The Indian team lodged an official complaint after bowlers Jasprit Bumrah and Mohammed Siraj complained of hearing racist slurs while fielding near the boundary rope on Saturday, the third day of the match, Reuters reported.
Allegations of racist abuse also halted play during the Test on Sunday, according to the International Cricket Council (ICC).
“Cricket Australia (CA) asked NSW Police and security staff to remove a group from the crowd.” said New South Wales Police in a statement sent to CNN Sport on Sunday. “Inquiries are continuing.”
The Indian cricket board did not immediately respond to CNN’s request for comment.
In a statement on its website, the ICC said under its anti-discrimination policy, CA is required to investigate the incident and provide a report to the sport’s governing body on the incident and “any action taken to ensure the issue has been dealt with appropriately.”
“There is no place for discrimination in our sport and we are incredibly disappointed that a small minority of fans may think that this abhorrent behaviour is acceptable,” said ICC chief executive Manu Sawhney.
“The Indian cricket team had apprised ICC Match Referee David Boon of alleged racial abuse at the end of the third day’s play. Match and stadium officials were alert on the fourth day and as such play was halted and six people were evicted following another incident just before tea,” added the ICC statement.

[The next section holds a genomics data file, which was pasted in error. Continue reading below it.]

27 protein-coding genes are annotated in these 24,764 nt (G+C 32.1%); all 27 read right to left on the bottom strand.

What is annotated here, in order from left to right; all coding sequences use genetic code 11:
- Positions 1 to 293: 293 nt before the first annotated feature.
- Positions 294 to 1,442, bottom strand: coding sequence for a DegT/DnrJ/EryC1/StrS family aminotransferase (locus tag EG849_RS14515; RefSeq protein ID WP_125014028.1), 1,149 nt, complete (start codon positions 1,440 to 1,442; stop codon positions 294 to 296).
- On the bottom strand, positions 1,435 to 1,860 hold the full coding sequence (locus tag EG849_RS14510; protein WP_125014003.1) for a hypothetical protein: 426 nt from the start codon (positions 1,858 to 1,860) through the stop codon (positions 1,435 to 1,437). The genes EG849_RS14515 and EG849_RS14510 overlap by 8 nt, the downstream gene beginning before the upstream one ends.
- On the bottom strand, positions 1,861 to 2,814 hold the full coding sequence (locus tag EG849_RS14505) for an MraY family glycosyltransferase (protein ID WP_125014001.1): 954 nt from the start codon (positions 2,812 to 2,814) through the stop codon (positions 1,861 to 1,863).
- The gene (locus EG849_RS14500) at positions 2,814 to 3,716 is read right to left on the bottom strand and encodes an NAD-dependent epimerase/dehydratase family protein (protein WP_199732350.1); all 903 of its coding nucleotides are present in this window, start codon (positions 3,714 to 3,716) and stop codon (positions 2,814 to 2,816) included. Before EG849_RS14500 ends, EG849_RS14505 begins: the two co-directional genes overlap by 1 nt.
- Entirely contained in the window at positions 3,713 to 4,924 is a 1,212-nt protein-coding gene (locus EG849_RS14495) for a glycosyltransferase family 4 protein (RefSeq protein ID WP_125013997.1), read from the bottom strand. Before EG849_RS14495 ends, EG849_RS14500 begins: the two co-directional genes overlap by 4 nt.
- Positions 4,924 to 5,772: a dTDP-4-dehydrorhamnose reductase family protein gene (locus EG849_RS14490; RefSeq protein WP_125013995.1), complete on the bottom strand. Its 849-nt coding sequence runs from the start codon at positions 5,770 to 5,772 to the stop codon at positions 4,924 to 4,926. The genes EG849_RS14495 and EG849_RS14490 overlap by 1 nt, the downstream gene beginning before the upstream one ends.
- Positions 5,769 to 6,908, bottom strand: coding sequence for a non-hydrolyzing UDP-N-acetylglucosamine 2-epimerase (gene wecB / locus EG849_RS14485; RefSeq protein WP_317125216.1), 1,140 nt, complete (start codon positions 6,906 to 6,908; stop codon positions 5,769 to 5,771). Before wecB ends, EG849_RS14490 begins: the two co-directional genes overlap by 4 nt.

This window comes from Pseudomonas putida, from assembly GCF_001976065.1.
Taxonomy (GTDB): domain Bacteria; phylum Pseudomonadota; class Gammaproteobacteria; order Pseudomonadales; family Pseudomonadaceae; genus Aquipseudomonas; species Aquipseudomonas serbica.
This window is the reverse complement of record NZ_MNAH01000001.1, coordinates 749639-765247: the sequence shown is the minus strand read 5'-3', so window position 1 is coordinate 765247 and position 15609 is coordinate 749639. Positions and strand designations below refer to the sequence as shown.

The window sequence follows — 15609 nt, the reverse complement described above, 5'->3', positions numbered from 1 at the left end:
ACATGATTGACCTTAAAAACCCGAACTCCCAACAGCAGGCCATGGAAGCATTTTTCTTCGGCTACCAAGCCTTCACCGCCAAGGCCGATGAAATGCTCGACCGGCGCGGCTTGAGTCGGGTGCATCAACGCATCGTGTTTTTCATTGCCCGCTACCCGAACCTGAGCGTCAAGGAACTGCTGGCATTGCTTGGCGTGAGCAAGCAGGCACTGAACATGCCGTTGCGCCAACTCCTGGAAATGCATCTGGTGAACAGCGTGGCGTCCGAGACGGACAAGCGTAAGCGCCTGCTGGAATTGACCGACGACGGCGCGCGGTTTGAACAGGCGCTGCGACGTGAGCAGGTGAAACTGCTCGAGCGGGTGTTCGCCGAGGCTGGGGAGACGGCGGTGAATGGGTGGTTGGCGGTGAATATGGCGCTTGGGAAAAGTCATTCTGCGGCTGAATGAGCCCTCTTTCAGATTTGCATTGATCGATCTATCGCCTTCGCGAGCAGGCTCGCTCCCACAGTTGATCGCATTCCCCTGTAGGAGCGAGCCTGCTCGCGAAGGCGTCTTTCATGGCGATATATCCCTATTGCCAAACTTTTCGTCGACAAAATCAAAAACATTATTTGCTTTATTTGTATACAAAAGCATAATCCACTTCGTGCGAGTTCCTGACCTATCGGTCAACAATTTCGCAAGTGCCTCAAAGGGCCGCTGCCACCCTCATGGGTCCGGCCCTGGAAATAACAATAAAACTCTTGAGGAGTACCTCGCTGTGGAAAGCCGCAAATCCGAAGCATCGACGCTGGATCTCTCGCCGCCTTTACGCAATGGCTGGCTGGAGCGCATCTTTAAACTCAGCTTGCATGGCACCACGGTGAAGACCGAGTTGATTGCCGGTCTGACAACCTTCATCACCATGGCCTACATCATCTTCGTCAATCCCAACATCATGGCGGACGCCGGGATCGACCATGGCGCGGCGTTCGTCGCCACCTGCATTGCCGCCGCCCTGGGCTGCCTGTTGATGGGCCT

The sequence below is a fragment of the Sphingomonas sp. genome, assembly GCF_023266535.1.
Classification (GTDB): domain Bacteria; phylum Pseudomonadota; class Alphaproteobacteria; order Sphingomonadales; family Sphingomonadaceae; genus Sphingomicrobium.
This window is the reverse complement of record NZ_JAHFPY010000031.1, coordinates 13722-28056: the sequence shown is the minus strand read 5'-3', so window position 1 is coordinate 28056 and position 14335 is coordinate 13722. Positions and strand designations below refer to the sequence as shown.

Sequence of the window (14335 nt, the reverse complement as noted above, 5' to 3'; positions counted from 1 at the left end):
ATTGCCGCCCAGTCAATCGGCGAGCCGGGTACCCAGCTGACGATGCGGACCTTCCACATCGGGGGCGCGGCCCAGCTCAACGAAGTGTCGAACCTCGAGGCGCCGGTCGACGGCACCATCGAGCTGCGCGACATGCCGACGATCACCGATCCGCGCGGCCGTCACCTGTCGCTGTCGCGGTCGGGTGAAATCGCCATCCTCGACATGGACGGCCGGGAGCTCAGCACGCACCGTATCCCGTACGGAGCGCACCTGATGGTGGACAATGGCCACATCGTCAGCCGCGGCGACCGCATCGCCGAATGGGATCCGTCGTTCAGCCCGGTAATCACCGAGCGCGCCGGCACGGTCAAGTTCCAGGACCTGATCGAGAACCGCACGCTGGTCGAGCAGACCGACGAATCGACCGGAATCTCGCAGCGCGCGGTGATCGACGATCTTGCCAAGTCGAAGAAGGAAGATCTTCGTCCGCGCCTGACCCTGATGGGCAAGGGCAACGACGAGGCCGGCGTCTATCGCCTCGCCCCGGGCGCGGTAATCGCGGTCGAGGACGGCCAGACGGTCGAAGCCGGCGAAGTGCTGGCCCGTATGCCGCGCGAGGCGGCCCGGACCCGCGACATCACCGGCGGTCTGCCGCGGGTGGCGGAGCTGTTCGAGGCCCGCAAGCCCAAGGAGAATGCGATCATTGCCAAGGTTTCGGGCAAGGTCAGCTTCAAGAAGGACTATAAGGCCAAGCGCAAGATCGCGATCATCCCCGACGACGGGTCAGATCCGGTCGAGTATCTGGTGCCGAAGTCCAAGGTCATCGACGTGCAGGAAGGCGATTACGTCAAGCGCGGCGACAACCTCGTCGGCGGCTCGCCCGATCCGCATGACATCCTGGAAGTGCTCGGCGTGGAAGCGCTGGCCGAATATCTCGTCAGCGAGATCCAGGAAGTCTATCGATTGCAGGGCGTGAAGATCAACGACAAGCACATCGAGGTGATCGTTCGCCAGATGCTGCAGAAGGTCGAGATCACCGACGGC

“The abuse of cricketers by crowd members is not acceptable,” said Sean Carroll, CA’s head of integrity and security. “We thank the Indian team for their vigilance in reporting today’s incident, which we are now in the process of investigating.
“It is most regrettable that an otherwise excellent Test match contested in tremendous spirit by two friendly rivals has been tarnished by the actions of a small number of spectators over the past two days.
“As hosts, we once again apologise to the Indian team.”
India bowler Ravichandran Ashwin told reporters this was his fourth tour to Australia and said his team had some “nasty” experiences while playing in Sydney in an interview posted on the Indian cricket board’s website.
“Especially in the lower tier of the stands they have been hurling abuses but this is a time where they have gone one step ahead and used racial abuses,” said Ashwin.
“It’s definitely not acceptable in this day and age and it must be dealt with an iron fist to make sure it doesn’t happen again.”
The boundary is the closest part of a cricket pitch to the crowd.
Kohli added: “The incident needs to be looked at with absolute urgency and seriousness and strict action against the offenders should set things straight for once.”
Approximately 10,000 fans – around a quarter of the Sydney Cricket Ground’s capacity – are allowed to attend each day of the Test due to coronavirus concerns.